2) Two hikes: Such a scenario has medium-high probability and would maintain the Fed's image as dovish – staying one step behind markets. In this case, the greenback would suffer a setback, but not tumble.
The impact on stocks would likely be more significant – extending the "Santa Rally" in a gradual fashion.
3) Three hikes: This outcome has the highest probability, but just a touch above the previous one. It would show that Fed members have taken a more worrying approach to inflation and assure an early move already in March.
Even though it would only align the Fed with bond markets, it would still be considered hawkish and could give the dollar another small boost. Stocks would suffer and could continue struggling throughout the week.
4) Four hikes: Similar to the other extreme scenario, this is a shock scenario. By signing off on a hike every quarter would exceed market estimates, including those of stable Treasuries.
It would signal grave concern about prices, labor shortages, and housing activity. By waving a big bazooka, the Fed could eventually refrain from going all the way. Nevertheless, the stocks could suffer badly and have a sad Christmas. For dollar bulls, it would close 2021 with a bang. The probability is low.
The US economy is steaming hot and causing hot inflation, which the Fed now wants to fight with more tools. An accelerated tapering pace is a given, and markets will be watching the bank's dot-plot – forecasting between one and four hikes in 2022. Every dot makes a difference.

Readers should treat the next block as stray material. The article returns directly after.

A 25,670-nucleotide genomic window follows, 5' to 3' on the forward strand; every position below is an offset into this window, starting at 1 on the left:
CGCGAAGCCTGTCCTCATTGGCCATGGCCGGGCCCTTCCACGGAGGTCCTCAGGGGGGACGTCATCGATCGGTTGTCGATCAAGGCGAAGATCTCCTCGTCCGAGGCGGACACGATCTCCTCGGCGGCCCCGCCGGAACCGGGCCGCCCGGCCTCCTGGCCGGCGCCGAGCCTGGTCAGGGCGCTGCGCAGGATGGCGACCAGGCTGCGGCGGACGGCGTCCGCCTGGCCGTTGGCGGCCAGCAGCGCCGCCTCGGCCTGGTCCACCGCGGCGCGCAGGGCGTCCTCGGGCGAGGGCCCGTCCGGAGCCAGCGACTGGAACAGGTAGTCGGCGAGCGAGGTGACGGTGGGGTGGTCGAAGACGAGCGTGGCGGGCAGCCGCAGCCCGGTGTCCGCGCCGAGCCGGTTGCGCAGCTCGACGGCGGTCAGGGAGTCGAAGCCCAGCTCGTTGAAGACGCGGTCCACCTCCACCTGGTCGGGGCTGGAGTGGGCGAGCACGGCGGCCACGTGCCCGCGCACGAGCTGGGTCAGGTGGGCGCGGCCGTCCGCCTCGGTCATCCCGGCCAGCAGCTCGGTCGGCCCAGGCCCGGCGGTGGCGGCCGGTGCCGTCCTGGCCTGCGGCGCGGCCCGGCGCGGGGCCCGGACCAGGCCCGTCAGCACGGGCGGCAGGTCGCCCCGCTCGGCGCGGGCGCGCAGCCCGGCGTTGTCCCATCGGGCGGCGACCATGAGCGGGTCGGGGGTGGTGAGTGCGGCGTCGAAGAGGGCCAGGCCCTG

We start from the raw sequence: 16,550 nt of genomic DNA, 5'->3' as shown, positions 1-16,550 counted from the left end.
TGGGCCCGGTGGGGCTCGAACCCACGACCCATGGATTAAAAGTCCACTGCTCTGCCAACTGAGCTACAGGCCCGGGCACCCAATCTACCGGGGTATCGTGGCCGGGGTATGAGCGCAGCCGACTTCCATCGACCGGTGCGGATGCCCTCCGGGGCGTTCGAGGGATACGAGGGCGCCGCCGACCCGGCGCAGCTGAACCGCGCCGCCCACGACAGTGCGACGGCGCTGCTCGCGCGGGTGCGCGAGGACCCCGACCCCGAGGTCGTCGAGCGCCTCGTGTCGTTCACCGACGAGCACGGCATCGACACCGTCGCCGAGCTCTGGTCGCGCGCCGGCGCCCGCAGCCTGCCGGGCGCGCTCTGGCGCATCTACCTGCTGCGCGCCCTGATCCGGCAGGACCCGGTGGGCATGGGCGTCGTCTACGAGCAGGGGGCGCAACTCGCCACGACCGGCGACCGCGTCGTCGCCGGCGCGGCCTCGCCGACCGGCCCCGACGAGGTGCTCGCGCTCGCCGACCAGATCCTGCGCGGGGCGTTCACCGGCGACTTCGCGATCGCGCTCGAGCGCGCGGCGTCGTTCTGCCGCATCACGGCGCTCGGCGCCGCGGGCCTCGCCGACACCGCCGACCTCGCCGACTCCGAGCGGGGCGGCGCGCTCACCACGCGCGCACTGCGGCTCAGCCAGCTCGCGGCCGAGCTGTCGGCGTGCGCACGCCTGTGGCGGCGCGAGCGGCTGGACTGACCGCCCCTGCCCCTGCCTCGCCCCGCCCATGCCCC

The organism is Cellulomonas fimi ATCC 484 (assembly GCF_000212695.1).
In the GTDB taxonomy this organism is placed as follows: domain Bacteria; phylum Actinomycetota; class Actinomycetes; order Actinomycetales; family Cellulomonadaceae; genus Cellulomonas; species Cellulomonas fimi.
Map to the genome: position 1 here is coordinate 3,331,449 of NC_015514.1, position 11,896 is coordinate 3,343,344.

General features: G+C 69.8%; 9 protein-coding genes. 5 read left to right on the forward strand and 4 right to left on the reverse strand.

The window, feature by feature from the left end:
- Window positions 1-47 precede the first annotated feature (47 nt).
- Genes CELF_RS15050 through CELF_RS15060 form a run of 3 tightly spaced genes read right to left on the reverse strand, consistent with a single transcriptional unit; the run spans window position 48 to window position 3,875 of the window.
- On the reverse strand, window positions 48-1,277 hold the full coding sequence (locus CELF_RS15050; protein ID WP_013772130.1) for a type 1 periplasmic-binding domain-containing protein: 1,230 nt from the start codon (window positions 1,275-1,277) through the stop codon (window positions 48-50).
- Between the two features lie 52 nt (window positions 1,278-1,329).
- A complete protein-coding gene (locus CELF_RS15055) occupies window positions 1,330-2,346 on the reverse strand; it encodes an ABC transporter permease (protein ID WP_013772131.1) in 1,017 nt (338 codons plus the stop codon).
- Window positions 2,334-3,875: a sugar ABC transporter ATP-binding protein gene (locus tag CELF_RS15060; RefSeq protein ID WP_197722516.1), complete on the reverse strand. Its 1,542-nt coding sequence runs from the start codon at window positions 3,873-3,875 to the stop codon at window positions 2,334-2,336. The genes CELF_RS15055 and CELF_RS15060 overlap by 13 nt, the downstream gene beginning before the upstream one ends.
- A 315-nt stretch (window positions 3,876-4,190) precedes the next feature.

Information on these pages contains forward-looking statements that involve risks and uncertainties. Markets and instruments profiled on this page are for informational purposes only and should not in any way come across as a recommendation to buy or sell in these assets. You should do your own thorough research before making any investment decisions. FXStreet does not in any way guarantee that this information is free from mistakes, errors, or material misstatements. It also does not guarantee that this information is of a timely nature. Investing in Open Markets involves a great deal of risk, including the loss of all or a portion of your investment, as well as emotional distress. All risks, losses and costs associated with investing, including total loss of principal, are your responsibility. The views and opinions expressed in this article are those of the authors and do not necessarily reflect the official policy or position of FXStreet nor its advertisers. The author will not be held responsible for information that is found at the end of links posted on this page.
If not otherwise explicitly mentioned in the body of the article, at the time of writing, the author has no position in any stock mentioned in this article and no business relationship with any company mentioned. The author has not received compensation for writing this article, other than from FXStreet.
FXStreet and the author do not provide personalized recommendations. The author makes no representations as to the accuracy, completeness, or suitability of this information. FXStreet and the author will not be liable for any errors, omissions or any losses, injuries or damages arising from this information and its display or use. Errors and omissions excepted.
The author and FXStreet are not registered investment advisors and nothing in this article is intended to be investment advice.